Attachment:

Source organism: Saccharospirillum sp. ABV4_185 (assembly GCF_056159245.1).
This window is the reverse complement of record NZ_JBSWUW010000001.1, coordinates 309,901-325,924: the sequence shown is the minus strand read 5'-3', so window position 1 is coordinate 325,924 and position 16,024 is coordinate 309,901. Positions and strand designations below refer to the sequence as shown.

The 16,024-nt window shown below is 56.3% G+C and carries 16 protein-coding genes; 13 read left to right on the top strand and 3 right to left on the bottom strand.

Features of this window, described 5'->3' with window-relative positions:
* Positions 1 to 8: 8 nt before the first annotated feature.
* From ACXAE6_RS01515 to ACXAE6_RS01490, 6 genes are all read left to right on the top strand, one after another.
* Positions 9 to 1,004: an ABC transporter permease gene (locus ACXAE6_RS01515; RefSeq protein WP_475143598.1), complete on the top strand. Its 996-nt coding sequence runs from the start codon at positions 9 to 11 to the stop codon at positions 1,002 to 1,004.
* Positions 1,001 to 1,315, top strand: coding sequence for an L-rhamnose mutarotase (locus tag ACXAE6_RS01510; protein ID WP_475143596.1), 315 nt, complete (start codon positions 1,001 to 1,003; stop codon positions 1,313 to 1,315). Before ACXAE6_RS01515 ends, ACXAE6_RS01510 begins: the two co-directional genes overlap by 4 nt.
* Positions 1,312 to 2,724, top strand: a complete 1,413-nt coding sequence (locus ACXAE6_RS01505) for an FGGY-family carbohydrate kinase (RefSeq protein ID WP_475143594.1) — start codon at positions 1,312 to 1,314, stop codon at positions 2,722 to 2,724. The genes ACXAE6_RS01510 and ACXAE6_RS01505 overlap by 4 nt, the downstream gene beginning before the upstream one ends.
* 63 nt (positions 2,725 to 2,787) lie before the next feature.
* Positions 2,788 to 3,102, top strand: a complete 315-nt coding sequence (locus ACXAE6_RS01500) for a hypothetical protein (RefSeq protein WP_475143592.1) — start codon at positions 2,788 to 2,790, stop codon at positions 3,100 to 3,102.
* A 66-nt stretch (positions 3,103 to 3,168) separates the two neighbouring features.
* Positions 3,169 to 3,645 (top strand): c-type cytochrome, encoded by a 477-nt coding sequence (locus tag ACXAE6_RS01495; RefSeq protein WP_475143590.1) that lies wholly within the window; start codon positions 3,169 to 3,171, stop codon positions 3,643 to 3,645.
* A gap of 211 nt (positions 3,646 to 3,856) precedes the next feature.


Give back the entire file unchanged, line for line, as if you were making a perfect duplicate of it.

Source organism: Saccharospirillum sp. ABV4_185 (assembly GCF_056159245.1).
This window is the reverse complement of record NZ_JBSWUW010000001.1, coordinates 309,901-325,924: the sequence shown is the minus strand read 5'-3', so window position 1 is coordinate 325,924 and position 16,024 is coordinate 309,901. Positions and strand designations below refer to the sequence as shown.

The 16,024-nt window shown below is 56.3% G+C and carries 16 protein-coding genes; 13 read left to right on the top strand and 3 right to left on the bottom strand.

Features of this window, described 5'->3' with window-relative positions:
* Positions 1 to 8: 8 nt before the first annotated feature.
* From ACXAE6_RS01515 to ACXAE6_RS01490, 6 genes are all read left to right on the top strand, one after another.
* Positions 9 to 1,004: an ABC transporter permease gene (locus ACXAE6_RS01515; RefSeq protein WP_475143598.1), complete on the top strand. Its 996-nt coding sequence runs from the start codon at positions 9 to 11 to the stop codon at positions 1,002 to 1,004.
* Positions 1,001 to 1,315, top strand: coding sequence for an L-rhamnose mutarotase (locus tag ACXAE6_RS01510; protein ID WP_475143596.1), 315 nt, complete (start codon positions 1,001 to 1,003; stop codon positions 1,313 to 1,315). Before ACXAE6_RS01515 ends, ACXAE6_RS01510 begins: the two co-directional genes overlap by 4 nt.
* Positions 1,312 to 2,724, top strand: a complete 1,413-nt coding sequence (locus ACXAE6_RS01505) for an FGGY-family carbohydrate kinase (RefSeq protein ID WP_475143594.1) — start codon at positions 1,312 to 1,314, stop codon at positions 2,722 to 2,724. The genes ACXAE6_RS01510 and ACXAE6_RS01505 overlap by 4 nt, the downstream gene beginning before the upstream one ends.
* 63 nt (positions 2,725 to 2,787) lie before the next feature.
* Positions 2,788 to 3,102, top strand: a complete 315-nt coding sequence (locus ACXAE6_RS01500) for a hypothetical protein (RefSeq protein WP_475143592.1) — start codon at positions 2,788 to 2,790, stop codon at positions 3,100 to 3,102.
* A 66-nt stretch (positions 3,103 to 3,168) separates the two neighbouring features.
* Positions 3,169 to 3,645 (top strand): c-type cytochrome, encoded by a 477-nt coding sequence (locus tag ACXAE6_RS01495; RefSeq protein WP_475143590.1) that lies wholly within the window; start codon positions 3,169 to 3,171, stop codon positions 3,643 to 3,645.
* A gap of 211 nt (positions 3,646 to 3,856) precedes the next feature.